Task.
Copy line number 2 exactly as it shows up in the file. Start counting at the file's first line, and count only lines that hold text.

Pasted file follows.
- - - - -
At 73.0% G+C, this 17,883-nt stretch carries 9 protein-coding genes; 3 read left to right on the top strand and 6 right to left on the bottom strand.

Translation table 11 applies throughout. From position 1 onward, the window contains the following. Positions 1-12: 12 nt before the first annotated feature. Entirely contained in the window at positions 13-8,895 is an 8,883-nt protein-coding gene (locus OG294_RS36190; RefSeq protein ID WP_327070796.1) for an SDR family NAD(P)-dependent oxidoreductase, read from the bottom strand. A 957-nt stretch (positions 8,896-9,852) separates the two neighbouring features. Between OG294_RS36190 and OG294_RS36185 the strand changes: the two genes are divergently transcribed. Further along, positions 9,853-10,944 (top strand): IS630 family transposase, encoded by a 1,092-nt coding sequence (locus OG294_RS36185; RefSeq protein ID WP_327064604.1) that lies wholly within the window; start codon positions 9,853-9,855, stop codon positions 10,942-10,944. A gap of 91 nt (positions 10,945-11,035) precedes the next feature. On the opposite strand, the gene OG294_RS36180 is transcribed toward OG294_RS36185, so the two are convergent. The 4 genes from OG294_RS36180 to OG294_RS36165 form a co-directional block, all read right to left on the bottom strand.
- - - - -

Translation table 11 applies throughout. From position 1 onward, the window contains the following. Positions 1-12: 12 nt before the first annotated feature. Entirely contained in the window at positions 13-8,895 is an 8,883-nt protein-coding gene (locus OG294_RS36190; RefSeq protein ID WP_327070796.1) for an SDR family NAD(P)-dependent oxidoreductase, read from the bottom strand. A 957-nt stretch (positions 8,896-9,852) separates the two neighbouring features. Between OG294_RS36190 and OG294_RS36185 the strand changes: the two genes are divergently transcribed. Further along, positions 9,853-10,944 (top strand): IS630 family transposase, encoded by a 1,092-nt coding sequence (locus OG294_RS36185; RefSeq protein ID WP_327064604.1) that lies wholly within the window; start codon positions 9,853-9,855, stop codon positions 10,942-10,944. A gap of 91 nt (positions 10,945-11,035) precedes the next feature. On the opposite strand, the gene OG294_RS36180 is transcribed toward OG294_RS36185, so the two are convergent. The 4 genes from OG294_RS36180 to OG294_RS36165 form a co-directional block, all read right to left on the bottom strand.